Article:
Probate is the legal process of a court overseeing the distribution of a person’s estate. Probate allows the decedent’s property to legally transfer to their heirs, legatees, or devisees. If, however, the decedent plans ahead while they are still alive, probate can be avoided using one or more of the following tools:
1. Trust: A trust can be established to hold all of the person’s property. The trust describes who is to administer and distribute the property during the settlor’s life and after the settlor dies. The trust also describes how the property is to be used and distributed both during the settlor’s life and after the settlor dies.
2. Transfer on Death Deed: A transfer on death deed allows the real property to be transferred to a designated beneficiary upon the grantor’s death.
3. Joint Tenancy with the Right of Survivorship: Real property and vehicles can be held by two or more people in joint tenancy with the right of survivorship. As the owners die, ownership of the entire property vests in the surviving owners.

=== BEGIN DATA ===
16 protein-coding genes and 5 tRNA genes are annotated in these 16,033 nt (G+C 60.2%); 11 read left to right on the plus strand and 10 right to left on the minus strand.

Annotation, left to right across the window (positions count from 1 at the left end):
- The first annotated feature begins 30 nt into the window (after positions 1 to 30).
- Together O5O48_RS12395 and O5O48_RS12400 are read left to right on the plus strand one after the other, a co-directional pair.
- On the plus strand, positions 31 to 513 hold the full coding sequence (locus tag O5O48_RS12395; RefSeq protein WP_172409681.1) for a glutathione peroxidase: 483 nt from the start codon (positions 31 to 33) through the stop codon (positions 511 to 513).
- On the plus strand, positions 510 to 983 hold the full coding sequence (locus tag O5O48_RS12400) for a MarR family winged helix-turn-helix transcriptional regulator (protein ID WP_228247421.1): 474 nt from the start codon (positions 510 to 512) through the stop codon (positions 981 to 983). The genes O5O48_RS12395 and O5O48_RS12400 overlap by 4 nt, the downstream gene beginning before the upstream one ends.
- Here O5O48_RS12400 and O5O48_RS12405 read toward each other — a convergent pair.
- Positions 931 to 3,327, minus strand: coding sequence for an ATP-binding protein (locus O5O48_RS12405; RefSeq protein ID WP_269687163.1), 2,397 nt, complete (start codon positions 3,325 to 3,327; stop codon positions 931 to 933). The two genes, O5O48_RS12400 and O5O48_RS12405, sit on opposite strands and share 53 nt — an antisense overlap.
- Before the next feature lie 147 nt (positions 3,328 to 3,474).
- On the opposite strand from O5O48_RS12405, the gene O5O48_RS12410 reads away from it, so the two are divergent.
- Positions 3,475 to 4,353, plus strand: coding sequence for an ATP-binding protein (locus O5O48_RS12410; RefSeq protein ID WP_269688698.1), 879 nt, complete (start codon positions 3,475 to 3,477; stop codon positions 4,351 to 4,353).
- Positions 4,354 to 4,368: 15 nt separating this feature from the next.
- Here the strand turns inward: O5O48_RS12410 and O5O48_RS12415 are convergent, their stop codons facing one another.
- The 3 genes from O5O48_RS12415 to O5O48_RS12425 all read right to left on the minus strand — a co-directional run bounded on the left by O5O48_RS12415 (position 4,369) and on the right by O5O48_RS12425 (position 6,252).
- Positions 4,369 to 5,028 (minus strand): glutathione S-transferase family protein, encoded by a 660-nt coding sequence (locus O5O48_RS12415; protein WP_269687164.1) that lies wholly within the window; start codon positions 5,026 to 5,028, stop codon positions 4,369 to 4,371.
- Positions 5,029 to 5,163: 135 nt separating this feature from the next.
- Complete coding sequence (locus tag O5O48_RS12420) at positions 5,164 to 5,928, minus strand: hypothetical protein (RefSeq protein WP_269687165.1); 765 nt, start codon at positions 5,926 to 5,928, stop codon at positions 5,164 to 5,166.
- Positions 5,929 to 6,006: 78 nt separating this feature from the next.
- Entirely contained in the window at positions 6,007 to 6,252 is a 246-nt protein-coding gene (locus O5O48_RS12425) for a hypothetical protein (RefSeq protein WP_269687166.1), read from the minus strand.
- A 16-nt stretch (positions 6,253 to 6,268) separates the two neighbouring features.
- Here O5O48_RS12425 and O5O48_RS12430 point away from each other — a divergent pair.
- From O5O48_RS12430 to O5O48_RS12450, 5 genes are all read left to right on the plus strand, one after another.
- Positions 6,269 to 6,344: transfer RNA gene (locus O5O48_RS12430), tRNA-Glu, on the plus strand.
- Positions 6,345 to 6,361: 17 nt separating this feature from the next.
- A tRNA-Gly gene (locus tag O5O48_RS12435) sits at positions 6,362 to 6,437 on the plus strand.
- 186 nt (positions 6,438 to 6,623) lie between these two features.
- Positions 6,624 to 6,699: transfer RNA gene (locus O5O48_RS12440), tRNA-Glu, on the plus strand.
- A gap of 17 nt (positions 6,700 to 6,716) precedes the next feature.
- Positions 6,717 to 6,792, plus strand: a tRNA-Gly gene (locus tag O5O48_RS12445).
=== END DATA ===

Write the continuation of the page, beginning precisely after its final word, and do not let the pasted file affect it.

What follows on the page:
4. Payable on Death Beneficiary: Bank accounts, investment accounts, retirement accounts, and life insurance policies can have a designated payable on death beneficiary. The beneficiary can be named by completing paperwork with the individual companies holding the accounts. Once the account owner dies, the funds can be transferred to the designated beneficiary without the need for probate.
5. Small Estate Affidavit: The successors of the decedent can complete an affidavit to have the decedent’s property distributed if: 1) the fair market value of the decedent’s property located in Oklahoma does not exceed $50,000.00, 2) no petition for probate has been filed, 3) each claiming successor is entitled to payment or delivery of the property in the respective proportions set forth in the affidavit, and 4) all taxes and debts of the estate have been paid. If the property is in the form of funds held in a bank account on which no payable on death beneficiary has been designated, the funds can be distributed by the heirs of the decedent presenting an affidavit if: 1) the total funds held are $50,000.00 or less, and 2) the decedent left no will.
For more information on how to avoid probate, contact Lee|Coats Law today for a free consultation. Feel free to contact us by phone at 918-782-0000 or by email at email@example.com.
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